Sep 16, 2015
The 40 Years of Comics Project - Day 204: X-Calibre #4, June 1995
On the list of rotten things that happen to characters in Warren Ellis comics, having the Shadow King make Mystique simultaneously shift into every form she's ever held has got to be amongst the most awful. Not that anyone else in this comic gets treated much better than this. Ellis does here, to the nth degree, what he's really good at: torturing characters and destroying happiness. My understanding, from those who've met him, is that in person he's a lovely, unassuming gentleman. In his fictions he's anything but, and that's honestly one of the reasons I sometimes have trouble starting up one of his series, be it one I've read or one that's new. Something unimaginably awful is going to happen to one of the characters in that series, and it's not always going to be to the character who deserves (if such a thing can be deserved) it.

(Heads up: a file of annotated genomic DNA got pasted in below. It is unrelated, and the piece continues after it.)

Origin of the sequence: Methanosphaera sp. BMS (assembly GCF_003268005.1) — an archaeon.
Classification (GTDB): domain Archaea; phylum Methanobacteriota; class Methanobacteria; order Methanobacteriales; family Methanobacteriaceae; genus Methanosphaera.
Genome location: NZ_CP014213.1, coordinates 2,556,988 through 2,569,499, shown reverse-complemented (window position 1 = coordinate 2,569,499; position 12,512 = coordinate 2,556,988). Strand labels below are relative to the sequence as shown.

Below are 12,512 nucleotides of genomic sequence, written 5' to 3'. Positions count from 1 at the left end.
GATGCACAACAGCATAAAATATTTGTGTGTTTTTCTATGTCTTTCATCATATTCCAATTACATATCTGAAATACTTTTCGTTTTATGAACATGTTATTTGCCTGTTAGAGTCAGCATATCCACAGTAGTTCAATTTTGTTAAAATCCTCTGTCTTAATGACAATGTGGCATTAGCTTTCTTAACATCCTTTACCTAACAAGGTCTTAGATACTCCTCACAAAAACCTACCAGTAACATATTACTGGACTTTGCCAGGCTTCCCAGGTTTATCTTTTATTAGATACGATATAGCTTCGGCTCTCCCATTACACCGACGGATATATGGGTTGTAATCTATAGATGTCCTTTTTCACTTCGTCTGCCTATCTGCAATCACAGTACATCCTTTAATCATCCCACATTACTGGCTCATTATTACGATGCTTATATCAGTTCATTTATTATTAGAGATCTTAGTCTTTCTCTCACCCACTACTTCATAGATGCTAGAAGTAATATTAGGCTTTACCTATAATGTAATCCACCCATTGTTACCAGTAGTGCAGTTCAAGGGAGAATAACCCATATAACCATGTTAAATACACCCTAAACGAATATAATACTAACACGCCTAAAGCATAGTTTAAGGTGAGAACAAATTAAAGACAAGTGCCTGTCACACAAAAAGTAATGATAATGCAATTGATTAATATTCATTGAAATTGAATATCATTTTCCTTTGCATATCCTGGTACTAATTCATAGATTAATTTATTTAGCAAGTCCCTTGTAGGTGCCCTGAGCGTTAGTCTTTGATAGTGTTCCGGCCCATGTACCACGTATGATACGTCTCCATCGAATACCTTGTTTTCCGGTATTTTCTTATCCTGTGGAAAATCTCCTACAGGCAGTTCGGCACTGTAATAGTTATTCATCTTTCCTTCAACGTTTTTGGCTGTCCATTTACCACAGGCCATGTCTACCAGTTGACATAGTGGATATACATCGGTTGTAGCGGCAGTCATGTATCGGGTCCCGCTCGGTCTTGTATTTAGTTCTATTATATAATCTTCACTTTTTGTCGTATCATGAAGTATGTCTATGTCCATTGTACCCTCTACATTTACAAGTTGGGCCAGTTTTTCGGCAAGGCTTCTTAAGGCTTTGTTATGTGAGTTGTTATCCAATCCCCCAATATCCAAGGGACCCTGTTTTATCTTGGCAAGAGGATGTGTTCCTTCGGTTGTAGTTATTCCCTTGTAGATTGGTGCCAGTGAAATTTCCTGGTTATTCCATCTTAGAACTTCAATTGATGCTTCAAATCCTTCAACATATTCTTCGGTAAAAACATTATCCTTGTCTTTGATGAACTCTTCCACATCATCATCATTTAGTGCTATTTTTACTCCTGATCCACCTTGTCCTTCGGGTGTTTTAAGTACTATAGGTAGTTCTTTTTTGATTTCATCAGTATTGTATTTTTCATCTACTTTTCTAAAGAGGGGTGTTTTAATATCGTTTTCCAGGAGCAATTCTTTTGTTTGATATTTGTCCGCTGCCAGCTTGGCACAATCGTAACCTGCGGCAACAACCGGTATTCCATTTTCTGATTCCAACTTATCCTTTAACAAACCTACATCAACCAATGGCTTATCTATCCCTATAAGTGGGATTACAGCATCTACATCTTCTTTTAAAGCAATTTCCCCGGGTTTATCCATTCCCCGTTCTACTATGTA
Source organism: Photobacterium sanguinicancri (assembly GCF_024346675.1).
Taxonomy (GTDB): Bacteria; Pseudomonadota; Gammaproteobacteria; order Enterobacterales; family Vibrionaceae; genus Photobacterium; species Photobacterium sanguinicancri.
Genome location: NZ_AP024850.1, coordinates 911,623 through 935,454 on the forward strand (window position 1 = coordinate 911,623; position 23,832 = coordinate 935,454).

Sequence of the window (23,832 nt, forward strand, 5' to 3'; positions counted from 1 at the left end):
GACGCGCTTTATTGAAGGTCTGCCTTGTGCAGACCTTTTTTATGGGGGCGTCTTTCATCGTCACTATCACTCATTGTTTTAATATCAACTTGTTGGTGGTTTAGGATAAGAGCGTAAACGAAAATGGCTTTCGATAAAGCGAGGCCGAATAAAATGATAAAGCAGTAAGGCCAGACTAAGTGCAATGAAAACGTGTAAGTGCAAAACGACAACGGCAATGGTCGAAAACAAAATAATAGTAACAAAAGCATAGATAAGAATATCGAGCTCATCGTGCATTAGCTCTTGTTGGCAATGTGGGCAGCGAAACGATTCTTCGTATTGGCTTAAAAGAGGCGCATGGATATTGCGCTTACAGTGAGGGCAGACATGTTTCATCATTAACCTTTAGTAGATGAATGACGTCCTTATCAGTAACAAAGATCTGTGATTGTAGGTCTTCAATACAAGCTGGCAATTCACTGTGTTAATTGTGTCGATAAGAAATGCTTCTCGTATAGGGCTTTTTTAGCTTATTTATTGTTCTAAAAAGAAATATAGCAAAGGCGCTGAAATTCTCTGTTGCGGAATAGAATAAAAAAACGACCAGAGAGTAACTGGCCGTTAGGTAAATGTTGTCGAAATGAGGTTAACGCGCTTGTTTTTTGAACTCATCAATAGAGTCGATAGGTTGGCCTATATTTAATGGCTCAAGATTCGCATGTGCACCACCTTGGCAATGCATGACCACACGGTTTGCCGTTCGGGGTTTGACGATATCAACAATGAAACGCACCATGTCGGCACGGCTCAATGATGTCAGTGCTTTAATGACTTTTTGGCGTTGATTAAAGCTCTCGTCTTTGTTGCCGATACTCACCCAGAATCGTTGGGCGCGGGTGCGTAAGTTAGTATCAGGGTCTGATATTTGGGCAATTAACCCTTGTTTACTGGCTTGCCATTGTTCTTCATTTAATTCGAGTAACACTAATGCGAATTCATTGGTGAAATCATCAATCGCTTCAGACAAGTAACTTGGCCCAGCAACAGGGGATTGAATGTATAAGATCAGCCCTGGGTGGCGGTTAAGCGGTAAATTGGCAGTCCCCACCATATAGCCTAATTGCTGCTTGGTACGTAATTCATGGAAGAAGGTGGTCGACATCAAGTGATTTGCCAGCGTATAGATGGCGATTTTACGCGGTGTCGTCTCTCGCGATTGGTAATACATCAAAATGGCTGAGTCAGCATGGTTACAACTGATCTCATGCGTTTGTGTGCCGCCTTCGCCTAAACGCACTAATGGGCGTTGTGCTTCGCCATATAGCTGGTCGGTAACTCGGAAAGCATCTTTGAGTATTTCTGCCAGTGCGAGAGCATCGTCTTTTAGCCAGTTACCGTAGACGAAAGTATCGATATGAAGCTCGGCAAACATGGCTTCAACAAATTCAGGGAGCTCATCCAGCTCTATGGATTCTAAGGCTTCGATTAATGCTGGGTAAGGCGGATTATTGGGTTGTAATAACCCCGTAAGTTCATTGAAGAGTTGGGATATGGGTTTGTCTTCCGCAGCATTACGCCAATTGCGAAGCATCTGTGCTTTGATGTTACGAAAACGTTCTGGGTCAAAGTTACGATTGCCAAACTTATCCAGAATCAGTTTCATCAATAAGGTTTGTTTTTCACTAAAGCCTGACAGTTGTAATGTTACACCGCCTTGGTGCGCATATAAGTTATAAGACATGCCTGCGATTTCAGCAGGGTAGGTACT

Now, this said, let's also bear in mind that, in this case at least, he's dealing with superhumans, these paragons of virtue or decadence, these myths encased in comic book flesh. And the things these characters do, be they virtuous deeds or heinous crimes, are often so far beyond the realm of normal human experience that we can't always be surprised when the tortures and misfortunes that befall them are also of that ilk. And this is something that I think Ellis understands very well, along similar, though in many ways opposite, lines as the mythic hero theory of Grant Morrison. Where Morrison might place the characters in situations that can only be overcome by the deployment of mythic forces, physical or mental, and these tasks prove the heroes worthy of their god-like status, Ellis is more likely to demonstrate the sorts of tortures these kinds of characters can endure and still retain a modicum of their sanity and drive. Sometimes a very small modicum.
Still and all, I would hate to be written by Warren Ellis. It'd be nice to have such snappy dialogue, but I couldn't leave the house for fear of being eaten by rabid squirrels over the course of 10 hours or something. And on that lovely note, I'll see you tomorrow.